Once referred to as a leading figure in the African-American Abstraction movement, Loving’s work remains in the permanent collection at New York’s Metropolitan Museum of Art, the Philadelphia Museum of Art, and his hometown Detroit Institute of Arts.
Loving graduated from Cass Tech and earned his master’s degree from the University of Michigan in 1965. A solo exhibition at the Whitney Museum of American Art in 1969 marked his arrival on the art scene.
In a 1974 New York Times review of his constructed pieces, Peter Schjeldahl described his work as able to “energize the space around them.”
Loving’s larger-than-life mural in Detroit did much of the same — bringing a point of pride for the African-American art community and injecting vibrancy into a drab downtown. In 2005, Loving passed away from lung cancer at the age of 69.
We agree that preservation of historic architecture is critical, and the First National Building is a significant landmark. But what better place to cement the legacy of a local artist and make a statement about Detroit’s artistic vibrancy than to install a modern mural that breaks records? Stay tuned. —Ryan Patrick Hooper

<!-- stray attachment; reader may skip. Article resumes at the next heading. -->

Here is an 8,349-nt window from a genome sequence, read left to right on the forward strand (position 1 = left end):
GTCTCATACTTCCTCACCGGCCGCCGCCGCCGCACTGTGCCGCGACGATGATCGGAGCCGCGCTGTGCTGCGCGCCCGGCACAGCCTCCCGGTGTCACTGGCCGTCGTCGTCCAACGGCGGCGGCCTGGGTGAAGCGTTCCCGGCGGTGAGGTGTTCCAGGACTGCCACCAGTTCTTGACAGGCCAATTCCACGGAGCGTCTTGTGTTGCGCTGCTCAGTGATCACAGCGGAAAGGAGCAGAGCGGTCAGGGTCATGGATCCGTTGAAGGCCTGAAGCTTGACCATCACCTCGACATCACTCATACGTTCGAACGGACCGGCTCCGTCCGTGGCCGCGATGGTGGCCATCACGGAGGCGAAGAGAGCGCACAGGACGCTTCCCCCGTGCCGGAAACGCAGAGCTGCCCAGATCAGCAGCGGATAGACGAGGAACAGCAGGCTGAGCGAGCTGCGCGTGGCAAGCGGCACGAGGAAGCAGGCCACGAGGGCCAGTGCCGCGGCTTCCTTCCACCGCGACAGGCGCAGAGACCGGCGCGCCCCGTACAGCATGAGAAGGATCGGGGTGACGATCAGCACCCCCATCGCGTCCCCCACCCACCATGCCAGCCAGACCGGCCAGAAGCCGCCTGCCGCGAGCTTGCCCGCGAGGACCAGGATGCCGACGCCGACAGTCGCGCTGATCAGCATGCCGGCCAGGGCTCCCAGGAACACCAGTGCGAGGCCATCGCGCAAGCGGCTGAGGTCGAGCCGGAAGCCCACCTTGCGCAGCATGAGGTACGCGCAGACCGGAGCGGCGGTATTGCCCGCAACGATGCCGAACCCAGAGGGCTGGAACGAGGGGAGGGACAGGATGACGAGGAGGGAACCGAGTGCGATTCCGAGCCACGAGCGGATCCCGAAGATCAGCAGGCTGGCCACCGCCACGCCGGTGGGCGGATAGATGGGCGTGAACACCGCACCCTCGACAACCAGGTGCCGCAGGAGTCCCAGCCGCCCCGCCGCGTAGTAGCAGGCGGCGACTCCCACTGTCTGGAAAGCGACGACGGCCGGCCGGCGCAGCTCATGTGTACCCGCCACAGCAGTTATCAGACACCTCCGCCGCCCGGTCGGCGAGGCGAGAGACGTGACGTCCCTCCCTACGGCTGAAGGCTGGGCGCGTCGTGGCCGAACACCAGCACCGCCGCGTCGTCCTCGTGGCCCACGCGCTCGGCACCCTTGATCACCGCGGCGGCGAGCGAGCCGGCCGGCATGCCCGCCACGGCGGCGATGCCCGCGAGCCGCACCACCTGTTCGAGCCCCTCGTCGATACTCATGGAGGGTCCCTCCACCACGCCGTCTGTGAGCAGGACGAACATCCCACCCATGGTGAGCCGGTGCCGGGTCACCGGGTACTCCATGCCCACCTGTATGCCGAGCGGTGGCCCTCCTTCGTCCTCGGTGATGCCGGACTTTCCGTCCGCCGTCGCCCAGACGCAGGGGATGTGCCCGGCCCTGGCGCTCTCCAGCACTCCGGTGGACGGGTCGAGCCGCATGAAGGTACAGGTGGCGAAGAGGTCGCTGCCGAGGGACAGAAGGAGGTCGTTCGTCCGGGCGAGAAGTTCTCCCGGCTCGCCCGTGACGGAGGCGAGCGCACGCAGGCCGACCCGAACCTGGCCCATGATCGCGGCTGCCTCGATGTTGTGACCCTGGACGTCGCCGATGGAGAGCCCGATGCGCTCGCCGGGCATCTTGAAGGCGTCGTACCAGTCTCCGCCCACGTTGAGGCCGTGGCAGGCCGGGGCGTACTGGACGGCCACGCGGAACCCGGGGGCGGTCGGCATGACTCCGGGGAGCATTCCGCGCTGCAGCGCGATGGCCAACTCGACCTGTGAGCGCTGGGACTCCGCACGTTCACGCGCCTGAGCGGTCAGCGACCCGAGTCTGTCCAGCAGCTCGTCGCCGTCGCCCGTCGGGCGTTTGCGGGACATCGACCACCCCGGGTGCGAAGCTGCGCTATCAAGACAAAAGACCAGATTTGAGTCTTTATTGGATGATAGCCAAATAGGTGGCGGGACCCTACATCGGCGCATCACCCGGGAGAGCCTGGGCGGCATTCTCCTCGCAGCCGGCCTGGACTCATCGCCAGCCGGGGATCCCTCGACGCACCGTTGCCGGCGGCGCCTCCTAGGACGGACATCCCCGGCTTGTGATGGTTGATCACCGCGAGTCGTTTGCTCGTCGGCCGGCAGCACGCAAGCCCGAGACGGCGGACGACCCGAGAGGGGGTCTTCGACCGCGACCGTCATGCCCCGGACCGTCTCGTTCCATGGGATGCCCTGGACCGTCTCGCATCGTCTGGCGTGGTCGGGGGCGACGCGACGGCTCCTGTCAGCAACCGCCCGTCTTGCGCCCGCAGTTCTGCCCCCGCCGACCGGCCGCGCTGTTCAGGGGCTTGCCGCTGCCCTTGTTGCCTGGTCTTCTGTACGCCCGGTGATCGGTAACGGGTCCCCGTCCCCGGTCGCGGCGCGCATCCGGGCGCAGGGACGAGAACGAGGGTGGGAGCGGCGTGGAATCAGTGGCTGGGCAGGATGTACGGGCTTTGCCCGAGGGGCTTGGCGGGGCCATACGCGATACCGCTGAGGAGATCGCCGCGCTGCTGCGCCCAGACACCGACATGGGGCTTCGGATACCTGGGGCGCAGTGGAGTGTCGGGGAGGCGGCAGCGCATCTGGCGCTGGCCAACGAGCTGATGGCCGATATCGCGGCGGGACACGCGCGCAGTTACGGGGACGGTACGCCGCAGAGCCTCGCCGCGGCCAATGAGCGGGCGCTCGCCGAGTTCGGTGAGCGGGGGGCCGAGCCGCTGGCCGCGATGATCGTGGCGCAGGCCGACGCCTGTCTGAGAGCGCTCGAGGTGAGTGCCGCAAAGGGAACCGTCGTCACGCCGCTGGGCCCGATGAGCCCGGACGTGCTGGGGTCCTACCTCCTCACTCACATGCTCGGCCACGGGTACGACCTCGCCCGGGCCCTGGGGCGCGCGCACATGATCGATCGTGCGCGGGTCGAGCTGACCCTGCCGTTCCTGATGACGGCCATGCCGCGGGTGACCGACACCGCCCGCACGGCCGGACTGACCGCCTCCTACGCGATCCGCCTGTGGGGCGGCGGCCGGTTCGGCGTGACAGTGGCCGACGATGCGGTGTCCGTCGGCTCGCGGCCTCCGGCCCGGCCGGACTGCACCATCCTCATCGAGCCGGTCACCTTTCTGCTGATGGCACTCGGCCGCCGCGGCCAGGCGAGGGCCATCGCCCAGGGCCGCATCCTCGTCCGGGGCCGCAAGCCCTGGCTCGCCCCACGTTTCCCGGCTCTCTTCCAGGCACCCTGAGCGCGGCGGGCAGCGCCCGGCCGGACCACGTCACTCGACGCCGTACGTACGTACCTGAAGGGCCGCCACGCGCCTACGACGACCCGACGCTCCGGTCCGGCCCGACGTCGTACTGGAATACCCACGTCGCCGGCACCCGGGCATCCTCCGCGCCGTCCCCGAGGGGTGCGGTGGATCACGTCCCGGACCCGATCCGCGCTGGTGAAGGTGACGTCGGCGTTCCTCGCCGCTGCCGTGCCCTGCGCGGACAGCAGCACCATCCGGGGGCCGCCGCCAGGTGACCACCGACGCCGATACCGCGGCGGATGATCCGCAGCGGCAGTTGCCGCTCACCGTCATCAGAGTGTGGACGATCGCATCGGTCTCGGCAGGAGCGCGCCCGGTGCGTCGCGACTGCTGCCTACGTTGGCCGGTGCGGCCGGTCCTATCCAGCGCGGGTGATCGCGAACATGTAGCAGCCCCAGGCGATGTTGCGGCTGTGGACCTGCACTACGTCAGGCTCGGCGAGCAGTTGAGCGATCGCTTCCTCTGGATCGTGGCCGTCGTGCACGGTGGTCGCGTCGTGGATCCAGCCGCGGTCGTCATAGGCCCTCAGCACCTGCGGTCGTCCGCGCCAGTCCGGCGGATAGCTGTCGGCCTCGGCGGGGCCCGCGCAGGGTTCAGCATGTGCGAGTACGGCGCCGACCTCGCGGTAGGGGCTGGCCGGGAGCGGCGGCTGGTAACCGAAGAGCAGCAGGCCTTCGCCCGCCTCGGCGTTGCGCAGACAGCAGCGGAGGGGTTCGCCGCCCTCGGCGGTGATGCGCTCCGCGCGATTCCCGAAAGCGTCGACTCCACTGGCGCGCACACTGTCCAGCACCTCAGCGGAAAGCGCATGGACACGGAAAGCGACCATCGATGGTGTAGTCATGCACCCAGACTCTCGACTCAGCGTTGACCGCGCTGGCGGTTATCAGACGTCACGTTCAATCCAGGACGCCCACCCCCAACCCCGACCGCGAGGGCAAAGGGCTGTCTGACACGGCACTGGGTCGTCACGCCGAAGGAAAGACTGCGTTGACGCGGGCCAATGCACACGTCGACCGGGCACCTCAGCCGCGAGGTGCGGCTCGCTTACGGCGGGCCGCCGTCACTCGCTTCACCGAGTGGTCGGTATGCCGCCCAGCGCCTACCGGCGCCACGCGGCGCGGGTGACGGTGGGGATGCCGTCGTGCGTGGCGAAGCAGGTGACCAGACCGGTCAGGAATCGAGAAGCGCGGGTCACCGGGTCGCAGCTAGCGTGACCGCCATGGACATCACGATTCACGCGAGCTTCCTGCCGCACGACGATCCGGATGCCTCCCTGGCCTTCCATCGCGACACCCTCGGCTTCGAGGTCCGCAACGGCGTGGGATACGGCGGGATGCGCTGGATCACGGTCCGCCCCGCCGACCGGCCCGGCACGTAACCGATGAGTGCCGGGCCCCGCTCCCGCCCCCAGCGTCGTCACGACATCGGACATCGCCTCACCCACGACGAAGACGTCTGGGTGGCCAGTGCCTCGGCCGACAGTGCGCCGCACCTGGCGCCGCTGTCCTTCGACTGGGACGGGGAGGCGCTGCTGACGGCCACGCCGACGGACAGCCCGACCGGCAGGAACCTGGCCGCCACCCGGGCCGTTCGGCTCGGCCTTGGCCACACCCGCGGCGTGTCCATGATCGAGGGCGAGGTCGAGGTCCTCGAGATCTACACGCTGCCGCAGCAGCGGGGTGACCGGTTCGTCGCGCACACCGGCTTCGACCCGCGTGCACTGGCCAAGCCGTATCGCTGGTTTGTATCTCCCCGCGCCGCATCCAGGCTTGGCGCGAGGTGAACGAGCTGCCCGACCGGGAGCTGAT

3 New Public Installations
The Z (right) is 535,000 square feet of mixed-use building and nearly 1,300 parking spaces. Artwork by 27 international artists utilizing bold colors and design fill the space. Retail tenants include Punch Bowl Social and Citizen Yoga. 1234 Library St., Detroit; bedrockmgt.com
Lincoln Street Art Park
Created in 2011 as a program of Green Living Science, this display of public art benefits from the Recycle Here facility with sculptures made from everything recyclable in this community gathering space. 5926 Lincoln St., Detroit; greenlivingscience.org
Red Bull House of Art
As part artist incubator and part art gallery, the Red Bull House of Art in Eastern Market offers local and national artists the opportunity to showcase their work in a collaborative and inspiring environment. 1551 Winder St., Detroit; 313-758-9219; redbullhouseofart.com
3 Hot Music Venues
Populux (right): The Magic Stick and its pool tables are gone. LED-lit columns, a big dance floor, new bathrooms. Bring on the electric dance.